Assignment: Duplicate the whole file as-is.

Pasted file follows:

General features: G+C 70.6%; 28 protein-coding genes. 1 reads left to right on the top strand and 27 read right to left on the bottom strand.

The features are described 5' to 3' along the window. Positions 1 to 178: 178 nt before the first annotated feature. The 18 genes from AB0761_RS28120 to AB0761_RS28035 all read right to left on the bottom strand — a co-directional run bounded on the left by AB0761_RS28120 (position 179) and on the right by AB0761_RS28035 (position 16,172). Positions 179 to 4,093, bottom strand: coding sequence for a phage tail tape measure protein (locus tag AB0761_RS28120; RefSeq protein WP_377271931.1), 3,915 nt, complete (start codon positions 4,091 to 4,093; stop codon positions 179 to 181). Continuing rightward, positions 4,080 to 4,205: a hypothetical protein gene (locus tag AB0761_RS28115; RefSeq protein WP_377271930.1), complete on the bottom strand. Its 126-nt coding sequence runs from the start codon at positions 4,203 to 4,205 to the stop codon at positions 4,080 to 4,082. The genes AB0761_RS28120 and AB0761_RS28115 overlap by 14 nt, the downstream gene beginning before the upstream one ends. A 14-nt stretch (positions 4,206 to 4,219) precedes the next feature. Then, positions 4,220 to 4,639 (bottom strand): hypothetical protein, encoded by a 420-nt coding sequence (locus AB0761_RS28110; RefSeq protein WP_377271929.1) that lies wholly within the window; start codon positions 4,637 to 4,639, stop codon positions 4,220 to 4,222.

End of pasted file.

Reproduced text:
General features: G+C 70.6%; 28 protein-coding genes. 1 reads left to right on the top strand and 27 read right to left on the bottom strand.

The features are described 5' to 3' along the window. Positions 1 to 178: 178 nt before the first annotated feature. The 18 genes from AB0761_RS28120 to AB0761_RS28035 all read right to left on the bottom strand — a co-directional run bounded on the left by AB0761_RS28120 (position 179) and on the right by AB0761_RS28035 (position 16,172). Positions 179 to 4,093, bottom strand: coding sequence for a phage tail tape measure protein (locus tag AB0761_RS28120; RefSeq protein WP_377271931.1), 3,915 nt, complete (start codon positions 4,091 to 4,093; stop codon positions 179 to 181). Continuing rightward, positions 4,080 to 4,205: a hypothetical protein gene (locus tag AB0761_RS28115; RefSeq protein WP_377271930.1), complete on the bottom strand. Its 126-nt coding sequence runs from the start codon at positions 4,203 to 4,205 to the stop codon at positions 4,080 to 4,082. The genes AB0761_RS28120 and AB0761_RS28115 overlap by 14 nt, the downstream gene beginning before the upstream one ends. A 14-nt stretch (positions 4,206 to 4,219) precedes the next feature. Then, positions 4,220 to 4,639 (bottom strand): hypothetical protein, encoded by a 420-nt coding sequence (locus AB0761_RS28110; RefSeq protein WP_377271929.1) that lies wholly within the window; start codon positions 4,637 to 4,639, stop codon positions 4,220 to 4,222.